There is no reason to replace rings unless it is using oil or has low compression. The general consensus (not necessarily fact) is that 1ZZs do not like to be rebuilt. If you buy into this theory, then a ring job won't buy you much time.

Then again what do I know. I've got 167k on mine and it runs like the day I got it 120k ago.
 

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I'd pull the pan first and check the rod bearings. If one of them is bad (but not too bad) it is an easy repair. Search. Cap had provided lots of info on this.

There is really no reason to buy a Che header unless you like the look. Once you have the stock manifold off, you've done 90% of the work of decatting. After that all you need is a hammer and screwdriver to knock them out.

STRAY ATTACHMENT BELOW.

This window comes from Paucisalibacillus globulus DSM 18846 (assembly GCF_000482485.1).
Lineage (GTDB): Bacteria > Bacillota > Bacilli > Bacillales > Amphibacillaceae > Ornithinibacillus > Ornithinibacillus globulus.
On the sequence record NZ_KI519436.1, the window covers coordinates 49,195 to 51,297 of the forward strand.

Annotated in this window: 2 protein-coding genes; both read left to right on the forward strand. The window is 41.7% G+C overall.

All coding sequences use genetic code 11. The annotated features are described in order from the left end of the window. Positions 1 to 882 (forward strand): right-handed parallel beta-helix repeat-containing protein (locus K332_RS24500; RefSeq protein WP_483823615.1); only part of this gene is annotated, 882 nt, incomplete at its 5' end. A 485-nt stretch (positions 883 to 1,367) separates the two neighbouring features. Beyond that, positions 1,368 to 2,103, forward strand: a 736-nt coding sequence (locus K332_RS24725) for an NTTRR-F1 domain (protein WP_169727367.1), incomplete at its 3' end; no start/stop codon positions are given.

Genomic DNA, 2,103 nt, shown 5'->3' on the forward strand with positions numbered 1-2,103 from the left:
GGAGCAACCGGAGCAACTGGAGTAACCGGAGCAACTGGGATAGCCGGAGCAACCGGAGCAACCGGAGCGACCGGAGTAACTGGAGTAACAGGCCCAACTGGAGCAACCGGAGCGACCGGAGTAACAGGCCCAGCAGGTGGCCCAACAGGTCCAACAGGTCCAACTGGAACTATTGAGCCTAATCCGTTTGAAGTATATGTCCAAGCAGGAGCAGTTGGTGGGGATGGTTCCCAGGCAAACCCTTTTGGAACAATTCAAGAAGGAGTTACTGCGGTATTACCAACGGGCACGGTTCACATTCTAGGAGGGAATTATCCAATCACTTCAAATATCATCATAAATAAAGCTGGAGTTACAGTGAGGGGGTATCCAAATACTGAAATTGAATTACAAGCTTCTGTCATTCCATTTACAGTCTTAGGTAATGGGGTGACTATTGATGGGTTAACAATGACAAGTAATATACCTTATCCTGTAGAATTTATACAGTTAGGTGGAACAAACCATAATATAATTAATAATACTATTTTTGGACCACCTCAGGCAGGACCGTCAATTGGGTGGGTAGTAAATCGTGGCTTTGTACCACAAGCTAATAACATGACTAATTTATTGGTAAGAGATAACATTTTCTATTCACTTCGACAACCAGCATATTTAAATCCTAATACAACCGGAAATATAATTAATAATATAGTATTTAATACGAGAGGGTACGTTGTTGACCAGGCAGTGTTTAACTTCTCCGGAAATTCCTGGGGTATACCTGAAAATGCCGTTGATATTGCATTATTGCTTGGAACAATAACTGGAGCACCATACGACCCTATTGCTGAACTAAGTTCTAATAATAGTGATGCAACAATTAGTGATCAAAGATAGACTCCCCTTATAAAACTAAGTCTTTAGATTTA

There is no reason to replace rings unless it is using oil or has low compression. The general consensus (not necessarily fact) is that 1ZZs do not like to be rebuilt. If you buy into this theory, then a ring job won't buy you much time.

Then again what do I know. I've got 167k on mine and it runs like the day I got it 120k ago.
I concur, I would get my hands on a good used motor and be done with it.
Not much labor involved, way cheaper and more reliable. You don't need a better oil pump, that's just a waste of money.
 

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+1^. If your ring(s) are shot, don't waste the time/effort/money cracking the block open. Get an '03+, low mileage motor, swap it in, and be done with it.
 

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Discussion Starter #10 (Edited)
Thank you guys for pointing me in the direction of a compression test and a check/replace of the rod bearings. I'm going to look into this before going the route of a full engine replacement. It DOES look like Cap's write up will be very helpful. I'll be ECSTATIC if I don't have to go for a full replacement of any kind.:wub: